Long-term intended and unintended experiences after Advanced Life Support training

Maria Birkvad Rasmussen, Peter Dieckmann, Barry Issenberg, Doris Østergaard, Eldar Søreide, Charlotte Vibeke Ringsted

Research output: Contribution to journalArticle

15 Citations (Scopus)

Abstract

Aim: Highly structured simulation-based training (SBT) on managing emergency situations can have a significant effect on immediate satisfaction and learning. However, there are some indications of problems when applying learned skills to practice. The aim of this study was to identify long-term intended and unintended learner reactions, experiences and reflections after attending a simulation based Advanced Life Support (ALS) course. Method: Semi-structured interviews were conducted by telephone with a purposive sample of prior ALS-course participants. A constructivist grounded theory approach was used to analyze the data. Results: Seventeen former participants were interviewed. The main themes related to context adaptation, communities of practice and to transfer of skills. Interviewees described challenges in adapting to the structured simulation setting and going back to the uncertain and unstructured clinical world. In part, a result of the several conflicting communities of practice - one being the ALS-community and the others relating to professional roles. Despite reporting transferring a more systematic approach to managing patients in emergency situations and during ward rounds, surgery, and in their teaching, participants also reported poor transfer in emergency situations where not all team members had the same ALS-structured approach. Conclusion: The result from this study indicates that the efficiency dimension of ALS competence is taught well in ALS courses, but that the form and content of these highly structured/model courses are insufficient in training the innovative dimension of competence that is needed for transfer of skills in unstructured, emergency situations.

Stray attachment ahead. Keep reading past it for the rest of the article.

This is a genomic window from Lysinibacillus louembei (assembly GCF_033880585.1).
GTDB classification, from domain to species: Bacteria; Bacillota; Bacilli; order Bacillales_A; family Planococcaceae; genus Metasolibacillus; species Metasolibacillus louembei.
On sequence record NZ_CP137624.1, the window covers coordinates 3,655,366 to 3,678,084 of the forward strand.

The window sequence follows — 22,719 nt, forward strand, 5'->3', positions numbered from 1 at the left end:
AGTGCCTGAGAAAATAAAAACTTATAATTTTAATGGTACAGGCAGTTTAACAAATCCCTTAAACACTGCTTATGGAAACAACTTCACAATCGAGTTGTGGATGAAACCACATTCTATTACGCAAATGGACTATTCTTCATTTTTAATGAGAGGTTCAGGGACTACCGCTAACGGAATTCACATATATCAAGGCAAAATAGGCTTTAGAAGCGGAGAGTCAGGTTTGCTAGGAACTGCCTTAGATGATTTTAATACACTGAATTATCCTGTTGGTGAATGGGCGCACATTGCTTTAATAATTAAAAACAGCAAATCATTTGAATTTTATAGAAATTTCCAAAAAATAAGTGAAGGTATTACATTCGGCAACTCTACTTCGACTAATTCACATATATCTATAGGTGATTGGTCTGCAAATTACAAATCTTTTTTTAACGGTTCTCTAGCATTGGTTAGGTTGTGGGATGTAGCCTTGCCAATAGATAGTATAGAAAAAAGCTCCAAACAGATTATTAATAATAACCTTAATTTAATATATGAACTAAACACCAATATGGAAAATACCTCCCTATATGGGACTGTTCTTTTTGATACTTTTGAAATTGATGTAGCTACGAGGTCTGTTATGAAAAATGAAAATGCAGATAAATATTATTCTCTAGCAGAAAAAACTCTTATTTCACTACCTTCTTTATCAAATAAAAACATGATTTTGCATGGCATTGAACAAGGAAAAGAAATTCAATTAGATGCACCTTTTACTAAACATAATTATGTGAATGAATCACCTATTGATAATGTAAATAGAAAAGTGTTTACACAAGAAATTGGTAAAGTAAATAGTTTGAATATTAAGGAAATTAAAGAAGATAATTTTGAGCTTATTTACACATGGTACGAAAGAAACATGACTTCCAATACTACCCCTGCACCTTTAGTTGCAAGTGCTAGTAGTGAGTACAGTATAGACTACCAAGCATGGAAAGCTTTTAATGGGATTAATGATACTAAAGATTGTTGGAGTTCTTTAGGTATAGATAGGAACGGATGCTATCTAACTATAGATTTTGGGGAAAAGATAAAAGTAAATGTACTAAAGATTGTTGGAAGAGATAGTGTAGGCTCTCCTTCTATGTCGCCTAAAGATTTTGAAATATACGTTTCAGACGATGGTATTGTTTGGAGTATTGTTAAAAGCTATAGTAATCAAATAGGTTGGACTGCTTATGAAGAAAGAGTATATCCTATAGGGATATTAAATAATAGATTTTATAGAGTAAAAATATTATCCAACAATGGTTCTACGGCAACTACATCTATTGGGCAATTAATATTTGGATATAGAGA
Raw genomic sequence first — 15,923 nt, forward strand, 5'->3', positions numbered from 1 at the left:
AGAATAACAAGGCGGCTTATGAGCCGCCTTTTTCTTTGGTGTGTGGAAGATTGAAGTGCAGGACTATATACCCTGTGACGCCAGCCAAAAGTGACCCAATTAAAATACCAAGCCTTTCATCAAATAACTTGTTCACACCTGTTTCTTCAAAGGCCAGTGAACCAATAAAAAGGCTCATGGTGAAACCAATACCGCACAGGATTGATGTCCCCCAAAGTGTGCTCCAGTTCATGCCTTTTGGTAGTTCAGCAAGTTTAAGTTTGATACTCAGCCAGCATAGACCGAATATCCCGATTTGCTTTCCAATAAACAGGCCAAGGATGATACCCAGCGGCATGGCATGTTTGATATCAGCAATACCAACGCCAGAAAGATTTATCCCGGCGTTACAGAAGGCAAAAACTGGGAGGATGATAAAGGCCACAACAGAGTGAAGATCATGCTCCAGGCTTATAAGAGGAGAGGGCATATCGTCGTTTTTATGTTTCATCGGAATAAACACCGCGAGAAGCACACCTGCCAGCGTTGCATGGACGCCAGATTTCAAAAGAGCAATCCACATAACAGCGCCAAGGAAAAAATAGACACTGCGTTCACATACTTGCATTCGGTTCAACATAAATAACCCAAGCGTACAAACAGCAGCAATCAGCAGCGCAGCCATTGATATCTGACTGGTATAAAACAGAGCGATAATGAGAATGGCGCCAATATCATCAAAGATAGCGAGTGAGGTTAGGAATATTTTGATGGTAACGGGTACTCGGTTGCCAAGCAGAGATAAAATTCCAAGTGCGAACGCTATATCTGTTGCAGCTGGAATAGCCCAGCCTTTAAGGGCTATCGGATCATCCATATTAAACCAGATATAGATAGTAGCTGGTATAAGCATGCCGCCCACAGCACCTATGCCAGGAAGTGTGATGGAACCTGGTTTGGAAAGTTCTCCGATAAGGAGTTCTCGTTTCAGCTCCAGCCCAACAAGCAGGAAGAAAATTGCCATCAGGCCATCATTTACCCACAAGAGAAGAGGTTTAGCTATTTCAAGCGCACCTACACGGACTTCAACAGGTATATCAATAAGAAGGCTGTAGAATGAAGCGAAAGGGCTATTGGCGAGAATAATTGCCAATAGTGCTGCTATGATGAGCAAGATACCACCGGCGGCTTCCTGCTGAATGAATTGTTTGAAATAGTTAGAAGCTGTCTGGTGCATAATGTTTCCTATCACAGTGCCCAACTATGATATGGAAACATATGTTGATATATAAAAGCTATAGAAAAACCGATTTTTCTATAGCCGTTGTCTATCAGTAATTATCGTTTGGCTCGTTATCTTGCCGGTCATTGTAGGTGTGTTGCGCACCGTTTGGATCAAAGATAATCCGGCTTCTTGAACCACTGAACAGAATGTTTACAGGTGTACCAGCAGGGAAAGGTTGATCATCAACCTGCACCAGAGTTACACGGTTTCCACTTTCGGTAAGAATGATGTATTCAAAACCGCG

Original languageEnglish
Pages (from-to)373-377
Number of pages5
JournalResuscitation
Volume84
Issue number3
DOIs
StatePublished - Mar 1 2013

Fingerprint

Training Support
Emergencies
Mental Competency
Professional Role
Telephone
Teaching
Learning
Interviews
Efficiency

Keywords

  • ALS
  • Cardiac arrest
  • Communities of practice
  • Context adaptation
  • Emergency situations
  • Prejudice
  • Simulation based training
  • Transfer

ASJC Scopus subject areas

  • Cardiology and Cardiovascular Medicine
  • Emergency
  • Emergency Medicine

Cite this

Rasmussen, M. B., Dieckmann, P., Issenberg, B., Østergaard, D., Søreide, E., & Ringsted, C. V. (2013). Long-term intended and unintended experiences after Advanced Life Support training. Resuscitation, 84(3), 373-377. https://doi.org/10.1016/j.resuscitation.2012.07.030

Long-term intended and unintended experiences after Advanced Life Support training. / Rasmussen, Maria Birkvad; Dieckmann, Peter; Issenberg, Barry; Østergaard, Doris; Søreide, Eldar; Ringsted, Charlotte Vibeke.

In: Resuscitation, Vol. 84, No. 3, 01.03.2013, p. 373-377.

Research output: Contribution to journalArticle

Rasmussen, MB, Dieckmann, P, Issenberg, B, Østergaard, D, Søreide, E & Ringsted, CV 2013, 'Long-term intended and unintended experiences after Advanced Life Support training', Resuscitation, vol. 84, no. 3, pp. 373-377. https://doi.org/10.1016/j.resuscitation.2012.07.030
Rasmussen, Maria Birkvad ; Dieckmann, Peter ; Issenberg, Barry ; Østergaard, Doris ; Søreide, Eldar ; Ringsted, Charlotte Vibeke. / Long-term intended and unintended experiences after Advanced Life Support training. In: Resuscitation. 2013 ; Vol. 84, No. 3. pp. 373-377.
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